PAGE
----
Thursday, December 27, 2012

2012 in Film: The Hunger Games

I am going to probably not have a whole lot to say about The Hunger Games. Which is sort of a shame since I figure probably would have had plenty to say if I wrote this when it first came out. But I didn't, and I don't really have time to revisit these movies given the schedule I've set myself; and anyway it feels now as though it has been ages since I read the trilogy, even though I read it all in about two days maybe a week before the film came out.

I do remember coming out of the theater and wanting to know if the movie felt claustrophobic for people who hadn't read the books. The ones I saw it with didn't have any problems with the pacing at all, but the whole time through I noticed myself thinking the movie seemed incredibly packed with information. Which was primarily me reading the contents of the book, as fresh as they were in my mind, into the direction of the film.

The movie was, if nothing else, an object lesson in why you don't let people who aren't deeply and weirdly in love with monsters design or work on your monsters. Especially when those people are administrative types. What was basically the best moment in the book, when all the threads about brutality and audience and biopolitics and competition were transmuted into really fantastic, if overwrought, body horror, was a complete fucking joke in the movie. And knowing, as someone who read the book would, what was supposed to be going on at that moment made it that much more risible.

There were other moments like this of course -- Peeta's rock makeup was pretty inexplicable in the film, for instance -- but or the most part the movie did a fairly good job of anticipating the viewer's familiarity without requiring it. The biggest problem was the one that couldn't have possibly been avoided. Where the novel was, if not necessarily incredibly sophisticated, at least capable of generating interesting reflections on the tension between the public and private in consciousness, and if not lodge critiques then at least develop characters for whom the tension is more than just an academic question. The film, on the other hand, had to embed any of those thematic elements in ways that are significantly more indirect, and so less capable of generating the reflection. I am, to derail slightly, probably the only person who is actually more excited to see the third book turned into a film than I was this one, since the books as a whole can probably fairly easily be read as a weird retelling of the American Revolution and the part where there is actually a revolution seems, along with the fact that the celebrity theme is more or less reduced to agonizing over the use of the image versus the use of the person, altogether much more amenable to film.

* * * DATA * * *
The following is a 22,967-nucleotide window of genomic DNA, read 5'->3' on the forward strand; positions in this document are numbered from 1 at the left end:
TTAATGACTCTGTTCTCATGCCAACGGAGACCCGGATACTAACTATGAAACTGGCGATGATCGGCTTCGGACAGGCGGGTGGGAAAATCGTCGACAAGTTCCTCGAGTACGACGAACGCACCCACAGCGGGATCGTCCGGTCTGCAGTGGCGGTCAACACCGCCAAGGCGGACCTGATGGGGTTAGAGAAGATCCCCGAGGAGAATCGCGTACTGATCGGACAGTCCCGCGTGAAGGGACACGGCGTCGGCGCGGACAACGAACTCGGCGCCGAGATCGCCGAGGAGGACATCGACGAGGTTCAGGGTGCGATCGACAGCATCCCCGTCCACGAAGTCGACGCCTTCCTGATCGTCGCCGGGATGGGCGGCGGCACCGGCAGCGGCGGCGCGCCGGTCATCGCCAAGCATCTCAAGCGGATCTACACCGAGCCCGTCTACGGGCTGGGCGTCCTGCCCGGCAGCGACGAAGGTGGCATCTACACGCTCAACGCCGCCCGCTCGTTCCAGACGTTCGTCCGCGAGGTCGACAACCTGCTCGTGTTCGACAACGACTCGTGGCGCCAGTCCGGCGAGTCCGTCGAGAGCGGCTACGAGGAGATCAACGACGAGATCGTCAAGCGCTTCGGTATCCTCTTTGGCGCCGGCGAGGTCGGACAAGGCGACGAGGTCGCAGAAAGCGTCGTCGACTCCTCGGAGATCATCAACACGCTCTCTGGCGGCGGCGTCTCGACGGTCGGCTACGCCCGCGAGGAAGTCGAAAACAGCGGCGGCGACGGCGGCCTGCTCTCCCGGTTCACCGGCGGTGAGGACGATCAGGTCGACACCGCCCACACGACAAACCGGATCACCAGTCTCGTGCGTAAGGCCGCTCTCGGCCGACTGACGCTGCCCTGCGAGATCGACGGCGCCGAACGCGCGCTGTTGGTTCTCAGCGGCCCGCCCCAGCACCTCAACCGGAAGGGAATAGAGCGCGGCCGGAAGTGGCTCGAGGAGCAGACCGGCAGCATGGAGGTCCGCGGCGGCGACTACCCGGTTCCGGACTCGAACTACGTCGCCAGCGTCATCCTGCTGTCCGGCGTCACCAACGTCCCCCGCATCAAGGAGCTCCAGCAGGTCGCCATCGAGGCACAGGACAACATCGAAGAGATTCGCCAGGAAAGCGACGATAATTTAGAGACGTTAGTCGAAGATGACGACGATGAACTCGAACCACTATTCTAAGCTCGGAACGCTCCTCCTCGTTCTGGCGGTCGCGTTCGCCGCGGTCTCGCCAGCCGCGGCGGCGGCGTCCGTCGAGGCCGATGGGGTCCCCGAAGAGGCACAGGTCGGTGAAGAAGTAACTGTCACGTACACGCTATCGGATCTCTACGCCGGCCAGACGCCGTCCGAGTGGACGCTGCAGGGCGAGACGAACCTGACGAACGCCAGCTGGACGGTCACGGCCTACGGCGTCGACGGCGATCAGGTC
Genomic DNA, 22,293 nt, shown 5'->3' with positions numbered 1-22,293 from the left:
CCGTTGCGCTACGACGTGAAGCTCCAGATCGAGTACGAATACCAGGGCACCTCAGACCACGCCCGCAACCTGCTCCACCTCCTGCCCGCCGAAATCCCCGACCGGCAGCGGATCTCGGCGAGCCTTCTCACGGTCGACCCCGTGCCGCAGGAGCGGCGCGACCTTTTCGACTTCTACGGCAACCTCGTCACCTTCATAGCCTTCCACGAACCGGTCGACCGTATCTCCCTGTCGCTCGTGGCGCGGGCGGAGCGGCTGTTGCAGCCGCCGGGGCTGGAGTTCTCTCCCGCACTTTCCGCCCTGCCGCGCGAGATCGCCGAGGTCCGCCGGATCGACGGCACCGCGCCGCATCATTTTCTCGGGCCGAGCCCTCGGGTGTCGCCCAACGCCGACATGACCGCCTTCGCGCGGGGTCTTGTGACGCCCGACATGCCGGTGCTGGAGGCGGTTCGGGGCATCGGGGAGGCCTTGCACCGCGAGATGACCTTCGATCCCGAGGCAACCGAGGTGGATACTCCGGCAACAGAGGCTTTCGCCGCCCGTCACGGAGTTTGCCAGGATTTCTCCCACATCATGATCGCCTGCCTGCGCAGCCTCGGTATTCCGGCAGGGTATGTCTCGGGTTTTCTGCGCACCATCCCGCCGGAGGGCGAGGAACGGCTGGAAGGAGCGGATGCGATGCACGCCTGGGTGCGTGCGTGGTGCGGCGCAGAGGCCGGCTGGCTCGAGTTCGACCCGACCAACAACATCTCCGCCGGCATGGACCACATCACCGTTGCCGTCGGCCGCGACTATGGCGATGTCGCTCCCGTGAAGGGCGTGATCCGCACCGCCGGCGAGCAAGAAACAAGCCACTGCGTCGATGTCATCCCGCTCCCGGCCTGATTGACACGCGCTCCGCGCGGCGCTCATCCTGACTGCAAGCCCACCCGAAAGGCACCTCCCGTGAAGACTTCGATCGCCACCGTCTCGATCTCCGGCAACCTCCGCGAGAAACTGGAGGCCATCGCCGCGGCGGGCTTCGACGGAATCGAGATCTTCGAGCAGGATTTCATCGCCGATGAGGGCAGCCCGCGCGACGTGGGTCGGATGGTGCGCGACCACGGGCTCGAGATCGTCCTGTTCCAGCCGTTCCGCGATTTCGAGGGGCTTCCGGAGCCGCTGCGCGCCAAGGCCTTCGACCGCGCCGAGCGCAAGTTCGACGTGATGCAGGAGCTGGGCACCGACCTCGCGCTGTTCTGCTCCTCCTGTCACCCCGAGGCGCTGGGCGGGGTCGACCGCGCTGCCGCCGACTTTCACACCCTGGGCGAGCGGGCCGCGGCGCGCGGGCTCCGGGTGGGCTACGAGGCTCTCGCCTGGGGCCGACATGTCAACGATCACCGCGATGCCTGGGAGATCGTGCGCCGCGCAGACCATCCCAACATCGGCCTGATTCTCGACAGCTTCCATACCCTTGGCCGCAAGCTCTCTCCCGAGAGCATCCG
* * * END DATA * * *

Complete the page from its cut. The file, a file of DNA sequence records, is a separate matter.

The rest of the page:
This movie though was fairly toothless, and the controversy over the character of Rue was a pretty perfect encapsulation of that. The only conceivable way for a movie to become controversial for being insufficiently whitewashed is for it to be as innocuous as possible. It is cool that they didn't whitewash it though, even if it is ultimately the case that it then proceeds to sprint right into another shitty racist media narrative.

But again I find myself describing a film toward which I felt positively in fairly mean terms. The movie was good, and I was glad to see it; I suppose it was highly coloured by the fact that I had just devoured the books, which I had enjoyed even with their problems. Because of that a lot of my experience inside the film was spent trying to tease out the ways that the adaptation of a novel could potentially be read in ways that go beyond the simple “the book was better than the movie” stereotypical reaction – especially in how the foreknowledge of the characters’, but in particular the protagonist’s, interiority, can be a powerful way of overdetermining their actions. Unfortunately it has been a while since I saw the movie and a lot of those thoughts are totally gone at this point. So, well, sorry.

Blog Archive